Pfizer Inc., the world's largest drugmaker, next month will expand a discount program to allow 43 million uninsured Americans to buy medicines such as its Lipitor cholesterol treatment at a lower price.

Families making less than $45,000 and individuals making less than $31,000 will save an average of 37 percent on Pfizer drugs, the New York company said in a statement. Those with incomes above the thresholds will save about 15 percent.

Drugmakers such as Pfizer are trying to preempt legislation that would set price controls on medicines in the United States and legalize drug imports from Canada, where the government sets prices as much as 70 percent lower than prices in the United States.

Shares of Pfizer fell 15 cents, to $33.72, in New York Stock Exchange composite trading yesterday.

Pfizer, whose drugs include the depression medicine Zoloft and the arthritis treatment Celebrex, will offer the discounts to two-income families, single parents, the self-employed and new college graduates. The cost will be similar to the prices paid by large purchasers, the company said.

Families making less than $31,000 a year or individuals earning less than $19,000 a year can receive free Pfizer medicines from doctors' offices, community health centers and hospitals, the company said. Last year Pfizer provided more than 6.6 million free or discounted prescriptions to more than 1.5 million people in the United States, it said.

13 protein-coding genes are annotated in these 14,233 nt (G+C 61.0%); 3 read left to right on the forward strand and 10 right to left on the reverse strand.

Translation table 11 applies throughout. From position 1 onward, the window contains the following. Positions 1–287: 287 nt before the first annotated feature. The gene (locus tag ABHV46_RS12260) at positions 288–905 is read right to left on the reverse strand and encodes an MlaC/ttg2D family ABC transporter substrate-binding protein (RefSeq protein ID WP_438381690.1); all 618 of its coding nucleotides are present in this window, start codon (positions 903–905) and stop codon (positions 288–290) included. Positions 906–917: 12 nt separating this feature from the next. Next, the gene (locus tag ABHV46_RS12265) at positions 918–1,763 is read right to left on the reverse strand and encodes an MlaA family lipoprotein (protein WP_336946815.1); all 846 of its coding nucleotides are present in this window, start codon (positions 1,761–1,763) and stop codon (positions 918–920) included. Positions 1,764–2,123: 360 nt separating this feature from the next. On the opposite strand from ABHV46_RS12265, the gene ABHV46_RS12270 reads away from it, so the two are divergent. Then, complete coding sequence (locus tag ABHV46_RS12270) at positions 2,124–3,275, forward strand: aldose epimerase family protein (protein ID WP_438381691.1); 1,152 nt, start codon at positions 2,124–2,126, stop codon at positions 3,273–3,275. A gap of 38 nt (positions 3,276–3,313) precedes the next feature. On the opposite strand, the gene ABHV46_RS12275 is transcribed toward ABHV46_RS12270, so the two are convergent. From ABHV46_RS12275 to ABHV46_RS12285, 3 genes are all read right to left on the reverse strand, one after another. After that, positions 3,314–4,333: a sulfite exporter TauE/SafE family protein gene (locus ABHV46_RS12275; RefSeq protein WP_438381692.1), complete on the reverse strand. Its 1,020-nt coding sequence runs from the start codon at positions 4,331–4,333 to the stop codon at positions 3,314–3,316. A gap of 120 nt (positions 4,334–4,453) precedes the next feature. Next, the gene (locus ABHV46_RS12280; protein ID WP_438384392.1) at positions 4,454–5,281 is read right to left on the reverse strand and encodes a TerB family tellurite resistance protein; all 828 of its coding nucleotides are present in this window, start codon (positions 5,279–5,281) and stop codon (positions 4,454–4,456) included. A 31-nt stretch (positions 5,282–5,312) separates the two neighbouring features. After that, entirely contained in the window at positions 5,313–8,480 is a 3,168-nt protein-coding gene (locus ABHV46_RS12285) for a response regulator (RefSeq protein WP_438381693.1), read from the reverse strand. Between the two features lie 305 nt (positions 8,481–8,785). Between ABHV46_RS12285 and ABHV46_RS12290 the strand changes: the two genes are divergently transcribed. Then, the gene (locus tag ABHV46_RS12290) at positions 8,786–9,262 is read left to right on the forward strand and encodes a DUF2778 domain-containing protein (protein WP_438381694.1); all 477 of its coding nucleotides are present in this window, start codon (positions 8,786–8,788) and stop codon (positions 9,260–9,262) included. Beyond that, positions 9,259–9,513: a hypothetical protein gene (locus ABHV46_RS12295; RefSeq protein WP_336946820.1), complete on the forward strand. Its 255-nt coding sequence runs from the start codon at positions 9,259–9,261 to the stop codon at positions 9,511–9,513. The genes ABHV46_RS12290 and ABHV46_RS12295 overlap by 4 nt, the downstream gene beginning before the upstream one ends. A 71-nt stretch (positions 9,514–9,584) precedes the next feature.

Pfizer said it knows of no other program for the uninsured as large as the one it announced today. Some analysts said the program won't be as beneficial as the company says.

"In truth, an insured person can get the drug a lot cheaper, even the HMOs and the group buyers get them a lot cheaper, than what Pfizer is offering the uninsured at 15 percent off," said Girish Tyagi, an analyst with Thomas Weisel Partners in Boston.

The company will be able to assess the impact of the programs on its earnings in about six months, Karen Katen, president of Pfizer's global pharmaceuticals business, said in an interview. The expense is hard to forecast because it depends on the number of people who enroll, she said.

The cost won't "be financially material to the top or bottom line," J. Patrick Kelly, president of Pfizer's U.S. pharmaceuticals business, said in a later televised interview.

Pfizer will use its sales force to inform doctors about the program, Katen said.

Pfizer competitors such as Whitehouse Station, N.J.'s, Merck & Co. and Eli Lilly & Co. of Indianapolis said they already have programs to help people without drug coverage.

Merck gives patients free medicines on a case-by-case basis if they can't afford the product and their doctor asks the company for help.

Lilly offers the uninsured a free three-month supply of medicine under its Lilly Cares program. Unlike its program for seniors, called Lilly Answers, Lilly Cares has no age limits.